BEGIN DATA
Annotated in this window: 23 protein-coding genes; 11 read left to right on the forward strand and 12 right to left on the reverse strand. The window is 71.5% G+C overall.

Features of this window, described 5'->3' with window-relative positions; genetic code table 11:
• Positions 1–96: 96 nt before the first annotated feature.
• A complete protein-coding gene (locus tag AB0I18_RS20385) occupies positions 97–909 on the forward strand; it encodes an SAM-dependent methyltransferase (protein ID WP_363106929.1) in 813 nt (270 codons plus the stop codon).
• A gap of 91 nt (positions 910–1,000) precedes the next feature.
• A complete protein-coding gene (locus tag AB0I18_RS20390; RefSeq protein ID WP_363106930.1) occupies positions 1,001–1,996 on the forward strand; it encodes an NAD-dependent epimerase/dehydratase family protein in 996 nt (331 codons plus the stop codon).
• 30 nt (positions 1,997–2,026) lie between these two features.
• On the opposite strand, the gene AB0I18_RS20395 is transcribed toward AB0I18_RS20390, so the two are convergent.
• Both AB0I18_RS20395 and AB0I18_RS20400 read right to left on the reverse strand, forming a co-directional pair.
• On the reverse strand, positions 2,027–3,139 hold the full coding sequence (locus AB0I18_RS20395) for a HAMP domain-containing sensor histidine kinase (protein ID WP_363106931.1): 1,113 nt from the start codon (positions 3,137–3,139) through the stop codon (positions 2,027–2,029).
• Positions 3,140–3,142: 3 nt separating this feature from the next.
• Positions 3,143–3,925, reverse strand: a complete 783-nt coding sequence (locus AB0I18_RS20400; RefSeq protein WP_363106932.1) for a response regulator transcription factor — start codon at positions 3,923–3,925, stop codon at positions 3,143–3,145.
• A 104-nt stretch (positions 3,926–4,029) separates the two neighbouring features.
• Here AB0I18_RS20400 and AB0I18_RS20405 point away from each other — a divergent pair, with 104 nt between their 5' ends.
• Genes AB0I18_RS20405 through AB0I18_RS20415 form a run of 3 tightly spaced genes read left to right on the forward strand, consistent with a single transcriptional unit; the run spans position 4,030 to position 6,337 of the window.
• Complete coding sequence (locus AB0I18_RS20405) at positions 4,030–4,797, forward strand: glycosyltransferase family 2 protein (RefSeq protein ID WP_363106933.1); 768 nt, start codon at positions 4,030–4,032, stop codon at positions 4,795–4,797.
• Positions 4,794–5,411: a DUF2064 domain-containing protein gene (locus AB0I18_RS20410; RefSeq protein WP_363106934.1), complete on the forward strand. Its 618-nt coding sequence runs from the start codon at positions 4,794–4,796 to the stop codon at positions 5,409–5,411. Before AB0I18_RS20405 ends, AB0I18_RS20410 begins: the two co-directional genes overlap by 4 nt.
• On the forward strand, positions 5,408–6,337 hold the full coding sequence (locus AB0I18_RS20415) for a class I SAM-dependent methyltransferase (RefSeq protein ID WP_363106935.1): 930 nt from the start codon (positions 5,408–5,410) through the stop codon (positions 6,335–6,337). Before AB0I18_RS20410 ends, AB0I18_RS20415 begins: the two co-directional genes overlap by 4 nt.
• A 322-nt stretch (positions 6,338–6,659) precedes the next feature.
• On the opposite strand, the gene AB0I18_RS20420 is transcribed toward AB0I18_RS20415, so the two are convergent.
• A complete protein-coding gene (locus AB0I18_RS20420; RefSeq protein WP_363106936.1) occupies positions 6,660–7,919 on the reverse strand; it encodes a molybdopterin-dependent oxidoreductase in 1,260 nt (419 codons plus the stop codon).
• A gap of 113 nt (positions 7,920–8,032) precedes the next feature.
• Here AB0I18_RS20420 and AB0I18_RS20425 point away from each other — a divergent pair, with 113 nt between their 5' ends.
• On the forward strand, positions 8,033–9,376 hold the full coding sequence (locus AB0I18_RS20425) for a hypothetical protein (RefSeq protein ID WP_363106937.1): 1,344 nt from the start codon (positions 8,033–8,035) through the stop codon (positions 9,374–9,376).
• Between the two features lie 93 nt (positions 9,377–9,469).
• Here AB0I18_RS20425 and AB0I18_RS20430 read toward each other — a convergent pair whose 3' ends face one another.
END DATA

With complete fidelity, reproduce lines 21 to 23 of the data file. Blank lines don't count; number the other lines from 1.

• A complete protein-coding gene (locus AB0I18_RS20420; RefSeq protein WP_363106936.1) occupies positions 6,660–7,919 on the reverse strand; it encodes a molybdopterin-dependent oxidoreductase in 1,260 nt (419 codons plus the stop codon).
• A gap of 113 nt (positions 7,920–8,032) precedes the next feature.
• Here AB0I18_RS20420 and AB0I18_RS20425 point away from each other — a divergent pair, with 113 nt between their 5' ends.